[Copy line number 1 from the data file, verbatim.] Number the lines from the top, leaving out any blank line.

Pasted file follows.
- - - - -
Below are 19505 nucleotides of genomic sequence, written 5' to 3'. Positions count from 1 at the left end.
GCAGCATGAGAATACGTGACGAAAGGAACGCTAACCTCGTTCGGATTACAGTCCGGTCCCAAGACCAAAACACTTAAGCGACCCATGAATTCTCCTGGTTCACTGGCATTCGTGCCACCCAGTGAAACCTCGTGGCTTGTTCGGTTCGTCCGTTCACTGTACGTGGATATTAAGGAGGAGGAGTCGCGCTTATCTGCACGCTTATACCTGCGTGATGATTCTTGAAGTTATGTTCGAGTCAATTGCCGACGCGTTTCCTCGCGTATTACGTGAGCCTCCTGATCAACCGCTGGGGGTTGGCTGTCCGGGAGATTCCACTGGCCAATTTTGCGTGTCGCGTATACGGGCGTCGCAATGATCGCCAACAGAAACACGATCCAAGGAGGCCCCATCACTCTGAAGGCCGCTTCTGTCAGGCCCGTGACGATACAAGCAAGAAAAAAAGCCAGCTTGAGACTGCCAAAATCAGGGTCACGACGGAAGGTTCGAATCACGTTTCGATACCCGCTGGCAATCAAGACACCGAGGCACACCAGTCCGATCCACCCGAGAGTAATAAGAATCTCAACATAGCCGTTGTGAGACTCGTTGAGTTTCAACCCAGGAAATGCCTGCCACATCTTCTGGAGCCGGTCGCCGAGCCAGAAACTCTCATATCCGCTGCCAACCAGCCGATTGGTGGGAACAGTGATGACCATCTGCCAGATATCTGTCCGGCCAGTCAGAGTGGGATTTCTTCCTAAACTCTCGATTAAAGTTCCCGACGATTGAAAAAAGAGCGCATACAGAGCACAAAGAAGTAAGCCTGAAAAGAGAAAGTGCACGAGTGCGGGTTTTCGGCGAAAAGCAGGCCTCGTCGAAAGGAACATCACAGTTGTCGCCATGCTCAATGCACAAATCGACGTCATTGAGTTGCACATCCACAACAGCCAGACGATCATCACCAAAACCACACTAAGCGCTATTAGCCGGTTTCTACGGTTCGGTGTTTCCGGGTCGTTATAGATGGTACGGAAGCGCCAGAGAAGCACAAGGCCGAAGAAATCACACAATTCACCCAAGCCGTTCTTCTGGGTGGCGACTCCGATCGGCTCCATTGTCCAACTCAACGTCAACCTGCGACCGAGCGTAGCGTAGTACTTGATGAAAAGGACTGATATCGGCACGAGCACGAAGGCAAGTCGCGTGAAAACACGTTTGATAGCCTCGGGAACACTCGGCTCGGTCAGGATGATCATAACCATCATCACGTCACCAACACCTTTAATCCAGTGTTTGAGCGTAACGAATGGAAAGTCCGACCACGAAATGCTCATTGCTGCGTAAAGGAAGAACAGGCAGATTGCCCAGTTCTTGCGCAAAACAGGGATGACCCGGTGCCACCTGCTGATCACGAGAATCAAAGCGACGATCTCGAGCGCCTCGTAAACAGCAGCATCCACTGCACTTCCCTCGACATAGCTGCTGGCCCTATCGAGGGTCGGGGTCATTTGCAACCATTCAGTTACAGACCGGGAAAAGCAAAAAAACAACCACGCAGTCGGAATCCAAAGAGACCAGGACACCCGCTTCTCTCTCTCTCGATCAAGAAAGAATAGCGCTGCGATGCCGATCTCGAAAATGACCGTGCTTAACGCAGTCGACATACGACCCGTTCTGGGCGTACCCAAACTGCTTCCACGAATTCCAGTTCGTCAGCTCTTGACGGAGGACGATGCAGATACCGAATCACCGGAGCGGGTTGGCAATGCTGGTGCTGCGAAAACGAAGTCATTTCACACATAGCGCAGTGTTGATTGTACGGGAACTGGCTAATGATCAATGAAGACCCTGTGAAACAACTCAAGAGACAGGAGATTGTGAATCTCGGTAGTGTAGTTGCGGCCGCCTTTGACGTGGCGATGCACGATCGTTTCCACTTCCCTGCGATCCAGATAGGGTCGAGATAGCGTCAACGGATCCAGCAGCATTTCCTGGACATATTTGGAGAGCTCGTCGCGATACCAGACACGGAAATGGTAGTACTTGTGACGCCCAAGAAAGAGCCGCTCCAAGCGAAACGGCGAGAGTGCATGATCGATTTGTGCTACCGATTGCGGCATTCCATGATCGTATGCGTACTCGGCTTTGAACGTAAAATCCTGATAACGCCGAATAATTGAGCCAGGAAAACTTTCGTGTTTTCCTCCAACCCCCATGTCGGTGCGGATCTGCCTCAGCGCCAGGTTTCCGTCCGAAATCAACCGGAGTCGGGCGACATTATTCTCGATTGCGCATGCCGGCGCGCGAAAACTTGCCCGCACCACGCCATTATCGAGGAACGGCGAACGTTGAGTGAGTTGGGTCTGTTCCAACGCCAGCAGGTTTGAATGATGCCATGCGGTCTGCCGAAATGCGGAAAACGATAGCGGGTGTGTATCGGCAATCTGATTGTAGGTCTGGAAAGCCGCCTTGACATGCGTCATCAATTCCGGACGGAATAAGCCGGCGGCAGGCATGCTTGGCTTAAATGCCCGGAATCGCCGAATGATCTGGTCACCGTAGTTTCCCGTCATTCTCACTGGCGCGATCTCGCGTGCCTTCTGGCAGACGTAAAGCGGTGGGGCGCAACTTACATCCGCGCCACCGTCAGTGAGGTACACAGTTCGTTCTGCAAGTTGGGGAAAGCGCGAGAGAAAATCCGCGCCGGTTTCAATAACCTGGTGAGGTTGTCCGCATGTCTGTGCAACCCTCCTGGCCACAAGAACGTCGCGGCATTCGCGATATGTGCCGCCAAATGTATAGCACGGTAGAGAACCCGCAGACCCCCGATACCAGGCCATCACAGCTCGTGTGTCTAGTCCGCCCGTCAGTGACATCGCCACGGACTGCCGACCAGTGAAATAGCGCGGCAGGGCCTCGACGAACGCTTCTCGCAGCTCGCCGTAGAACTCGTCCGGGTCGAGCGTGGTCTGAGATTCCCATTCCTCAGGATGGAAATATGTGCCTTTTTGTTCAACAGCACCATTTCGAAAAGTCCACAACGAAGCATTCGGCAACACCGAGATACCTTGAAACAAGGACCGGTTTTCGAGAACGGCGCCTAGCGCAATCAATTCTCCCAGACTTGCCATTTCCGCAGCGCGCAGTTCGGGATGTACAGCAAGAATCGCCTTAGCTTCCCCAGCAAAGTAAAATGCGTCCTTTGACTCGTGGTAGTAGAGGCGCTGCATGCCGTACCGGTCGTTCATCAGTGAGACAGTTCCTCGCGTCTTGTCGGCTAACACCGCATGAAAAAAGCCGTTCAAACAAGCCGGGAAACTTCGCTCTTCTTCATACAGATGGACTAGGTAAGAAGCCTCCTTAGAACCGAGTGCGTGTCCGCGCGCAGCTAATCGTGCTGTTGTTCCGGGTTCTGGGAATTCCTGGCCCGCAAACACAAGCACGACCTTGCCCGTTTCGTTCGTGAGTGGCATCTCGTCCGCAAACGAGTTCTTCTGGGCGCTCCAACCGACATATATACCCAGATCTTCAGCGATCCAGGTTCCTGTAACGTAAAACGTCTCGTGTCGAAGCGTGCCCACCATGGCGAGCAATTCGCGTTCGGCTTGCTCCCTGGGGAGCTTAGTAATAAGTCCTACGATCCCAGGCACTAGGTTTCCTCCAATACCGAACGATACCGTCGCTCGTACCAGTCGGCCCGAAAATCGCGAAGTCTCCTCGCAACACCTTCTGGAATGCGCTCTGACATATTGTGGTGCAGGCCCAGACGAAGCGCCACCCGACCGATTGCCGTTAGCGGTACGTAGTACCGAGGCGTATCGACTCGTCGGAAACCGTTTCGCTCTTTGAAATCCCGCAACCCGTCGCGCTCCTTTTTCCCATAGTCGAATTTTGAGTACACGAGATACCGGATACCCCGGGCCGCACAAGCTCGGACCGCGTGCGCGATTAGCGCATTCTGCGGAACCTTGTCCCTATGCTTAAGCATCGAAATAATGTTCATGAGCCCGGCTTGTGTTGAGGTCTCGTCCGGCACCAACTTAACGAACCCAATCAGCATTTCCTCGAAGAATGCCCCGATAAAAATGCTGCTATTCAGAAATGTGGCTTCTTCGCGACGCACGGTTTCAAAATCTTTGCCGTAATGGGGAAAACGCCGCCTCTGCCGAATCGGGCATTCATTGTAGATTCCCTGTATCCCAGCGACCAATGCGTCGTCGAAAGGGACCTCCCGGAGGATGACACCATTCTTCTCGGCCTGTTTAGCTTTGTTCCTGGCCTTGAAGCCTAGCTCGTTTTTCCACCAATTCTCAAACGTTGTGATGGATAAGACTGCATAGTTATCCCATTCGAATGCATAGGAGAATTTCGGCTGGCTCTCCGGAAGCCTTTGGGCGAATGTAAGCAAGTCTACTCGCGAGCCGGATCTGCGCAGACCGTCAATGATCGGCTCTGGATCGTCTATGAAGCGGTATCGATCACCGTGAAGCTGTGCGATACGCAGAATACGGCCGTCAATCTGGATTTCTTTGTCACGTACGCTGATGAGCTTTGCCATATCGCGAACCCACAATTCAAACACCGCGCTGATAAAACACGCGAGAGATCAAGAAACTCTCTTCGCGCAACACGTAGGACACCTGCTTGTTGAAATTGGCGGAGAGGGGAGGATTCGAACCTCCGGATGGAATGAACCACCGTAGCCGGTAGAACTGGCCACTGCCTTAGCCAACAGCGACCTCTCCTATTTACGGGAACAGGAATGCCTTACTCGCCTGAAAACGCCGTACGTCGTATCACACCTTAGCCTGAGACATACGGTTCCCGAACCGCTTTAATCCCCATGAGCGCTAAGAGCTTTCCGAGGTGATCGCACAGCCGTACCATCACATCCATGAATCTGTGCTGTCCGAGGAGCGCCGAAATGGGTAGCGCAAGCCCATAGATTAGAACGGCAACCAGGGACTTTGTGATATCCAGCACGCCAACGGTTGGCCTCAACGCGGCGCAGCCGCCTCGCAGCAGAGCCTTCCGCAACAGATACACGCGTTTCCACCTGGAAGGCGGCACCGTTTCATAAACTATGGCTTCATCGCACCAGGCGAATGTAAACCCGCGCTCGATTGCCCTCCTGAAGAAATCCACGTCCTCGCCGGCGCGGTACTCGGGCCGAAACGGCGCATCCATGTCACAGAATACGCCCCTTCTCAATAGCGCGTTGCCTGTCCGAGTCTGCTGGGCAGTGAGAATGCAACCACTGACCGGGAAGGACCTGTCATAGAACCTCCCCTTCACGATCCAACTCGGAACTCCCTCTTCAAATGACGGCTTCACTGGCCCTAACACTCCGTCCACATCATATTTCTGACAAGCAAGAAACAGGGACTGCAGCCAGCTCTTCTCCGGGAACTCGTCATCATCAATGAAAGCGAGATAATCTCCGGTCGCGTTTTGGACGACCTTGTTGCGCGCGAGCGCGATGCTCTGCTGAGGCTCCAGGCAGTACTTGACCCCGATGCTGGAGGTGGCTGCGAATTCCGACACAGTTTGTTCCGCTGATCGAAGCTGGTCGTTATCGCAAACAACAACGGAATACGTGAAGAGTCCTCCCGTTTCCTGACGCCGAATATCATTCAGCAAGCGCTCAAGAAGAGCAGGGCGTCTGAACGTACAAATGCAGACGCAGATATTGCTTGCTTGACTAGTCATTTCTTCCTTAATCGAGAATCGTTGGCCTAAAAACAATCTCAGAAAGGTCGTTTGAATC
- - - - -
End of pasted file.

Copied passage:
Below are 19505 nucleotides of genomic sequence, written 5' to 3'. Positions count from 1 at the left end.